In her book Motherlode, Carolyne Van Der Meer both documents and re-imagines her mother's childhood in Nazi occupied Holland, a childhood surrounded by German soldiers, steeped in poverty and living in fear of air raids. (Van Der Meer's mothers family were part of the resistance and helped to hide Jewish families from the Nazis.)
The research for the book led the author on a journey to Holland and to collaborations with dutch immigrants of her mothers generation - which are also documented in the book, along with photographs, poems, memories, stories. I'm really delighted to have Carolyne over today to chat about Motherlode and her experience of writing it.
Welcome to the blog Carolyne. Motherlode is part memoir, part fiction, part poetry and it’s very much a personal journey, albeit one with much wider implications, what was the most important aspect of creating and publishing it for you?
First, let me say thank you, Niamh, for having me on your blog. And my congratulations once more on The Herbalist. It was, for me, one of those books that never quite leaves you. I think every writer wants to write a novel whose characters stay alive long after the book is finished. And you have done it!
As for Motherlode, it explores the experiences of my mother and other individuals who spent their childhoods in Nazi-occupied Holland or were deeply affected by wartime in Holland. And you’re right, it was a very personal journey. Personal because it’s largely about my family and for my family—but also personal because I reinterpret the anecdotes and memories I have heard through poetry and short stories. As you will probably agree, Niamh, poetry is probably one of the most personal ways of writing.
But the most important aspect of creating and publishing this book was, first of all, was preserving my mother’s story. I really didn’t want this legacy to be lost. My son had often asked me about my mother’s experiences and while I knew certain details, they were surface elements. I couldn’t go into any depth. The other thing I realized as I was researching was that for some, it was a great release to talk about their wartime experiences. For my mother, it was very painful but for at least two of the people I interviewed, it was liberating. I recorded all the interviews and gave the recordings to my subjects. I know that the desire in both cases was to be able to share these interviews with their children. So not only did I get to preserve my mother’s legacy, my interviewees also got to preserve theirs. It was incredibly satisfying to provide this outlet and I am so very grateful to the people who shared their stories with me.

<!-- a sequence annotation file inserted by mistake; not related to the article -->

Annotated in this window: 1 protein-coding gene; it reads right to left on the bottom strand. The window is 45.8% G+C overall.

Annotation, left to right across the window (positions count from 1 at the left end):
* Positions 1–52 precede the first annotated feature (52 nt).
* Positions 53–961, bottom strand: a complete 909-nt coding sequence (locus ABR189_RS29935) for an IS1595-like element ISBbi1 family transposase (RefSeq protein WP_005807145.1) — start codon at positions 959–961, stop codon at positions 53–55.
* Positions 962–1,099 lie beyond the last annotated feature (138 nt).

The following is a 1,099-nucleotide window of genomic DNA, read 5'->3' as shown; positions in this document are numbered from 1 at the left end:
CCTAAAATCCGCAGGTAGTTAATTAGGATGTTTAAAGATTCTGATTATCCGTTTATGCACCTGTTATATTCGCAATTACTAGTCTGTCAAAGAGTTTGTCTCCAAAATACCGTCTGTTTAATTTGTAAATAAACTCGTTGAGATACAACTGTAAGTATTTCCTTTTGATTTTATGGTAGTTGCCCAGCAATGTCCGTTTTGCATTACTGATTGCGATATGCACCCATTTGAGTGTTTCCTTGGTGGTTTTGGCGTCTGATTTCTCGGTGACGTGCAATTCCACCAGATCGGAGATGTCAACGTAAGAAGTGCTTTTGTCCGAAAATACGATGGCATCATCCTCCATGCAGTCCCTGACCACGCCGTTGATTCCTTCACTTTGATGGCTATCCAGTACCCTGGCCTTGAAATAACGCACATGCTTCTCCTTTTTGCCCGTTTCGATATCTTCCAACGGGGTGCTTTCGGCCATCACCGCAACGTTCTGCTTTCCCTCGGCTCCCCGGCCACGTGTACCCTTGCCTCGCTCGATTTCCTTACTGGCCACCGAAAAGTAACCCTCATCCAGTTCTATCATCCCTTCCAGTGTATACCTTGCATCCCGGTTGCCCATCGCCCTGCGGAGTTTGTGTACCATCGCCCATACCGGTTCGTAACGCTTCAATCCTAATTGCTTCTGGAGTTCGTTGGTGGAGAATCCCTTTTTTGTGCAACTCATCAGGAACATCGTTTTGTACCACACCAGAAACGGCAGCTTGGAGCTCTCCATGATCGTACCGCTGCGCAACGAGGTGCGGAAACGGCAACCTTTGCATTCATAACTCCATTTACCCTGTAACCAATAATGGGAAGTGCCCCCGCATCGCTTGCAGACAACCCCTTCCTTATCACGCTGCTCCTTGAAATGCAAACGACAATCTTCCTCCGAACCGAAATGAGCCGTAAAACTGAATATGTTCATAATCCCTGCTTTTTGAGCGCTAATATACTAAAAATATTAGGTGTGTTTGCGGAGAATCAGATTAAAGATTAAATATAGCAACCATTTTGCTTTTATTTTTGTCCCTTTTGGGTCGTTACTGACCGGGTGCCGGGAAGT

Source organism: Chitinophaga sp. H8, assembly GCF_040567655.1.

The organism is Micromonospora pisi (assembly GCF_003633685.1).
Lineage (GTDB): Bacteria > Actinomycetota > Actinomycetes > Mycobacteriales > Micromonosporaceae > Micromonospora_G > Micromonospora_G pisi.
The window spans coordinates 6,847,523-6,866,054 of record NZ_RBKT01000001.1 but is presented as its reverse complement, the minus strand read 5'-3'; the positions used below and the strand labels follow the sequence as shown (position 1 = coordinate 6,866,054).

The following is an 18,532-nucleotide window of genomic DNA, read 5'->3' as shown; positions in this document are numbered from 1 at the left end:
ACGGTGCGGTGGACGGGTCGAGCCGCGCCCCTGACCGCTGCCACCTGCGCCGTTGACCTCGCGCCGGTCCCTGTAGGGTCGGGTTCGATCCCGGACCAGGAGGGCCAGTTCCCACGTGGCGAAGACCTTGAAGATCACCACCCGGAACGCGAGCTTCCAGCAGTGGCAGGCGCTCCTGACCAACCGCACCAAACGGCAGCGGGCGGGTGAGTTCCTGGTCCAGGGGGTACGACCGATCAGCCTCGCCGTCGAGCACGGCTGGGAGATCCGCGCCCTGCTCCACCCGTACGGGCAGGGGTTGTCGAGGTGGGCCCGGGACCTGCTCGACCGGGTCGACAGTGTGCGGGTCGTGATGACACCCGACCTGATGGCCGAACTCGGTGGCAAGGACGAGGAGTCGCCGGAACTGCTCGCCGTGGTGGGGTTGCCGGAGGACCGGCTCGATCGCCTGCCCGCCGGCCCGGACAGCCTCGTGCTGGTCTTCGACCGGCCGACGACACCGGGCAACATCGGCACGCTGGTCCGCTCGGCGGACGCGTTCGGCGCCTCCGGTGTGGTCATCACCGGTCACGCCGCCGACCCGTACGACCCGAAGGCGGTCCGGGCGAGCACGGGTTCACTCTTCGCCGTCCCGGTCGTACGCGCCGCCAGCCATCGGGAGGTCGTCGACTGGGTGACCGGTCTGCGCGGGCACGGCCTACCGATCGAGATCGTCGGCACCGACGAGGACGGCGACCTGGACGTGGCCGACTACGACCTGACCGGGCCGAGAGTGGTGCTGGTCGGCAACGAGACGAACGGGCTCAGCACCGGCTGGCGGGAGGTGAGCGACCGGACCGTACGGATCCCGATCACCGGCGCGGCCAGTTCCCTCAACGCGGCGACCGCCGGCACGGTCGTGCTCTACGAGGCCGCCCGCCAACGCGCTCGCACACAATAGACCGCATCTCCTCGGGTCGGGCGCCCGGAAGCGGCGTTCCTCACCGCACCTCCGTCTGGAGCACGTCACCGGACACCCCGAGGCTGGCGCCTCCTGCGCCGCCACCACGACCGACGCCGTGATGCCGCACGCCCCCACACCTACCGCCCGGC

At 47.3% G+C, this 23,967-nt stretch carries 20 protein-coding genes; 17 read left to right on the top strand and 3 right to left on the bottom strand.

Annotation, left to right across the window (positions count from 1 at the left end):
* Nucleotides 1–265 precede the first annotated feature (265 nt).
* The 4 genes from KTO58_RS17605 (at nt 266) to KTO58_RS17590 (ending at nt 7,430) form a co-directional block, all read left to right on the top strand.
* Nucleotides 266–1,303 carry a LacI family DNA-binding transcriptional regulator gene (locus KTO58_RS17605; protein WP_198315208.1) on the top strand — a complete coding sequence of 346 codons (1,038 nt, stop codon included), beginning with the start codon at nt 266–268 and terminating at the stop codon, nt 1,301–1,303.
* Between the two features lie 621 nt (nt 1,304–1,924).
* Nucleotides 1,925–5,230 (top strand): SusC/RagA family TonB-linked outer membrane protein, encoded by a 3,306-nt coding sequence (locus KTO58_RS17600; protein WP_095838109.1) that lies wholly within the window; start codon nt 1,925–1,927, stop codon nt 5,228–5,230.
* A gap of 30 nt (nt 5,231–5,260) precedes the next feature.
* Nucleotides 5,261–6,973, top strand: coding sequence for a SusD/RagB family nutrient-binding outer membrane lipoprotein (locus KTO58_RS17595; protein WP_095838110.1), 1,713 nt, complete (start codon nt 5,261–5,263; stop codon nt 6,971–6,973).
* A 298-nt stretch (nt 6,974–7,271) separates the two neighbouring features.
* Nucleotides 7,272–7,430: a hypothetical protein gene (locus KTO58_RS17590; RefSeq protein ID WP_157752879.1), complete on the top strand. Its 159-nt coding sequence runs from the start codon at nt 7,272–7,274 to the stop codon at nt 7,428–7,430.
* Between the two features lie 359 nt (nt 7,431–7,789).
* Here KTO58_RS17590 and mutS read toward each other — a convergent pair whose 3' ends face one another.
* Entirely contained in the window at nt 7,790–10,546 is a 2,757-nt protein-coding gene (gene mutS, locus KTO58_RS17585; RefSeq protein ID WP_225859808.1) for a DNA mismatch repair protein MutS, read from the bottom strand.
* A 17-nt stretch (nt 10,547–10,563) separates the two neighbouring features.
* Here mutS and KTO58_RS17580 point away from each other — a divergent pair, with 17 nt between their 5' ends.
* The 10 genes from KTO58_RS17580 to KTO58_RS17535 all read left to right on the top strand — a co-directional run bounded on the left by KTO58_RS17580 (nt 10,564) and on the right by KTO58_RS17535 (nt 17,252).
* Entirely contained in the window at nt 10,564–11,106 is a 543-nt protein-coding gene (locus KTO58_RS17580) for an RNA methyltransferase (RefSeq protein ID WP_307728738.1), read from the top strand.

Do you feel you accomplished your aim/aims?
For the most part, yes. Given there are so many books documenting WWII history, I wanted to approach this project in a different way. Retelling the stories told to me by my mother and my interview subjects through poetry and short stories was an enriching experience. It allowed me to lose myself in their memories and try to inhabit those memories, in a way. I was able to focus on capturing their emotions rather than documenting history—which has been done by so many before me.
How did it feel to hand a copy to your mother? What did she think?
She was thrilled. I don’t think I have ever seen such a look of delight on her face. When she first read the manuscript, she told me it evoked her past so powerfully that she couldn’t sleep for a few nights. As much as I felt badly about that, I took it as a compliment.
I'm always curious about other writers schedules - how about you? Do you have a set writing time?
Because I work full time in public relations, I have to snatch writing moments when I can get them. I take the train to work every day, which gives me a total of 80 minutes a day with virtually no distractions. That’s when I tend to write. And oddly, I write best when I’m in a moving vehicle. I think it’s the momentum that helps me get into the right headspace.
What about a favorite quote that keeps you on track writing wise?
The American Beat poet Allen Ginsberg said, “To gain your own voice, you have to forget about having it heard.” I think he’s so right. Forget about who might one day read your work and just get it down. Whenever I am stuck and think I can’t possibly find my way, I remember this and push through.
And finally, any other advice for emerging writers?
When I was studying literature as both an undergraduate and as a graduate student, countless people asked me what I planned to do with my education. Some didn’t even insinuate that they thought it was useless, they told me point blank! But I knew that I wanted to be a writer and I knew that if I read a lot, it would make me a better writer. So my advice is, if you want to be a writer, believe. Stay focused and you’ll get there. Don’t let anyone discourage you. And read! Read as much as you can. And I agree with Ginsberg: don’t think about the people you hope will eventually read your work. Just keep writing.
Spot on advice! Thank you for that, and for taking the time to come over and chat. Carolyne's book Motherlode is available to buy - Here